London, circa the turn of the second millennium AD.
A vast, tangled grid of concrete, human lives and economics; a post-industrial metropolis in a state of accelerated flux. London, the original unreal city, capital of Great Britain and grandmother of the Western empire; now affirming a renewed status as the global nexus of finance, influence and culture.
So how to explain what I’m doing, wandering through the streets with an SLR camera, a head full of electricity and a pair of earphones in my bag?
Well, the official explanation is that I’m training as a photojournalist and preparing to embark on a career in the media. Learning to use images to tell a story; and stepping into the role of communicating the events and pressing issues of our times. A worthy and essential mission, says the rhetoric, in service of a well-informed liberal society in the free world.
What’s behind the rhetoric? A young man with a love of photography, looking for a job and some kind of purpose; searching for expression and connection, perhaps even something like transcendence. Just another human being trying to be happy, really. For lack of anything else to do, chancing it at college; using a camera to try and work out who he is and why it sometimes feels like there’s something missing.
There’s another explanation, though, which can only really be expressed as a question; something along the lines of “What the fuck is going on?” The world seems to be on the verge of chaotic meltdown, overwhelmed by conflict, destruction and a seemingly exponential level of change. The power and sophistication of human civilisation are completely unprecedented, but its structures seem ill-equipped to deal with the challenges arising on all sides. Inequality and suffering are endemic. Environmental degradation threatens to destabilise the delicate ecological balance of the entire planet. Things are not looking good. How did we get here? What are the origins of this situation that is so mired in contradictions, shadows and multiple catastrophes?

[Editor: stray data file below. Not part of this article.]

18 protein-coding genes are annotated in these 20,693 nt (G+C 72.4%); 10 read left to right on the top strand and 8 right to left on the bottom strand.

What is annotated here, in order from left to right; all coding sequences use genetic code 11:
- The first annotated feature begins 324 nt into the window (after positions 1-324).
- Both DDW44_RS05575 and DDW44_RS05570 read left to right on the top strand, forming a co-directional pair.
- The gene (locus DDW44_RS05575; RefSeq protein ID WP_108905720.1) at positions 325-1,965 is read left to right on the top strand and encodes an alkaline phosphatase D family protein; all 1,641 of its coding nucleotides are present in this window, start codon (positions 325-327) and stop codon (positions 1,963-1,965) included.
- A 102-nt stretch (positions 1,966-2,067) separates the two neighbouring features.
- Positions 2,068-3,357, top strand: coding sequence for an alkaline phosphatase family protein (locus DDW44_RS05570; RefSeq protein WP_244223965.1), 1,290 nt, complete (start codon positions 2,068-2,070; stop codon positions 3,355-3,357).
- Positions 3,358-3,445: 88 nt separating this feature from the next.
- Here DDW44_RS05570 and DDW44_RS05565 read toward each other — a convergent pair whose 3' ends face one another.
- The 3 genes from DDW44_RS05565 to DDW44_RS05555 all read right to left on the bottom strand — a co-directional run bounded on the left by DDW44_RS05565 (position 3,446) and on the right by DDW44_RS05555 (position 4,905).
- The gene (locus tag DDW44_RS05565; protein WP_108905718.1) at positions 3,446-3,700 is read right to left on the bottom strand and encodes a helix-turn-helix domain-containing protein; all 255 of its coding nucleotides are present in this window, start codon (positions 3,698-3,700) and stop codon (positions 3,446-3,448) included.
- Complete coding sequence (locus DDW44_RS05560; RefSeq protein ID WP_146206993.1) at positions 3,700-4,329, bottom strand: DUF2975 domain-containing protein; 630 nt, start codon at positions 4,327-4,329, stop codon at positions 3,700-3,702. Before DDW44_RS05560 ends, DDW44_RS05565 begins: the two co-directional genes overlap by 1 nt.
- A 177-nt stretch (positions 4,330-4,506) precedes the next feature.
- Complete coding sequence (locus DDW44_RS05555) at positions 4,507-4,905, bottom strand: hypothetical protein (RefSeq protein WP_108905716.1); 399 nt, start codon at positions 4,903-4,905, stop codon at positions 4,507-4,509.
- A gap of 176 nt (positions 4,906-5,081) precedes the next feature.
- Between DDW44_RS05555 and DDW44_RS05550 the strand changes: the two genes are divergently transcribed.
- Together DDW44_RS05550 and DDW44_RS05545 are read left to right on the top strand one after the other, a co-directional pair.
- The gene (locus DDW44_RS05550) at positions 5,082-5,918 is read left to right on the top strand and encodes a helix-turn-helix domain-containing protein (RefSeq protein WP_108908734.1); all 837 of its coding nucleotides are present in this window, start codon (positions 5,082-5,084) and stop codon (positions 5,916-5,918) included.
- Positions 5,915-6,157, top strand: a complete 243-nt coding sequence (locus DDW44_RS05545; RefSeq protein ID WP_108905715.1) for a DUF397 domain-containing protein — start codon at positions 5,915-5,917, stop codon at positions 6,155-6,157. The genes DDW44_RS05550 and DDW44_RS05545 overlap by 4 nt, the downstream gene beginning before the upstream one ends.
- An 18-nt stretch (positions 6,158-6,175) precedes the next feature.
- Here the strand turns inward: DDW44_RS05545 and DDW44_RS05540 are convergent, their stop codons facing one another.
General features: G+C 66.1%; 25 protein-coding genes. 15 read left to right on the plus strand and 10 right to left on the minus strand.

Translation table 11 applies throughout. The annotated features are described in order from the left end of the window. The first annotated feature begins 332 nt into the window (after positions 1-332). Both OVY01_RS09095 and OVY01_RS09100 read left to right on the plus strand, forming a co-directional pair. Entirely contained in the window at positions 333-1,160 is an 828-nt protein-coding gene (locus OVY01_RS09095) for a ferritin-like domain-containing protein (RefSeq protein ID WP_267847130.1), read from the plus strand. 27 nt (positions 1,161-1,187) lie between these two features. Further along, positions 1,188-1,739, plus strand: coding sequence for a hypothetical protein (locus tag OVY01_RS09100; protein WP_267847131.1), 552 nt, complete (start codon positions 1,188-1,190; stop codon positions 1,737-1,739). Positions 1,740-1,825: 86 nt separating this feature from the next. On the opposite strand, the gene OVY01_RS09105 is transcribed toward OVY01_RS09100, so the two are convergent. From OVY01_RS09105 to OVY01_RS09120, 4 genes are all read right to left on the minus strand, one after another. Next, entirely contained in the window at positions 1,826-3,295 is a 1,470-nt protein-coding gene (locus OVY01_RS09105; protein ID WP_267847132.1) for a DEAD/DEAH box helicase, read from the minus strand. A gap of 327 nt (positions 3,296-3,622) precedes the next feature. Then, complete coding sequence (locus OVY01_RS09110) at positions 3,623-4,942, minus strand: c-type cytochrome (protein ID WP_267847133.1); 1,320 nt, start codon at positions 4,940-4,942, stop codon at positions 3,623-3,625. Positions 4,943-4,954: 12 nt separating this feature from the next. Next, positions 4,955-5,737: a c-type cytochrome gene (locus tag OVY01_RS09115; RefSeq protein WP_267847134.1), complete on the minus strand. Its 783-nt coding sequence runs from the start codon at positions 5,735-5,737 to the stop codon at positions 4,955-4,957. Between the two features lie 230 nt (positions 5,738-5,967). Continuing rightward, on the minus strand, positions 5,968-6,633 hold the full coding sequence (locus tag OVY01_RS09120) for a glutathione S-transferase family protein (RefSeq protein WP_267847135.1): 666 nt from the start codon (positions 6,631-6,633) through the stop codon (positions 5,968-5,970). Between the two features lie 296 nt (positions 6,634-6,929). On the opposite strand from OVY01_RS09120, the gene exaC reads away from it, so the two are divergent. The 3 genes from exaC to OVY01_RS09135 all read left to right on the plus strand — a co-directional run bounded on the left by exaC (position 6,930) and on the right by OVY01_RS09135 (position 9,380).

The labyrinth of modern life seems to offer little in the way of answers. So basically I’m just trying out the A-Z and looking for signposts. Moving through postcodes and staring at the lines on pavements; trying to document the intensity and make pictures of our civilised condition, the mind wars and the ecosystems of power. Scribbling notes on the backs of postcards, wondering what a city is and how we came to this fierce, apparently terminal, climax of our evolution.
I guess I’m looking for alternatives. Other ways of doing things that could re-route us from the impending human and planetary apocalypse. Other ways of living and being human that could defuse these problems and bring greater substance to what we mean when we use the word freedom.
But ultimately, underneath all that… I had no choice. London called me, a long, long time ago. “Bear witness”, she said, “to the magnum opus of these buildings, streets and stories. Experience this unimaginably complex web of subtle synergy and structures, layered upon the land. Surrender to the vision of my chaos,” she said, “and listen for my buried rivers.”
‘The Unreal City’ is a slightly re-edited version of the first, introductory, postcard in the book. The title is a reference (or in DJ parlance, a sample) drawn from T.S. ELiot‘s poem ‘The Wasteland’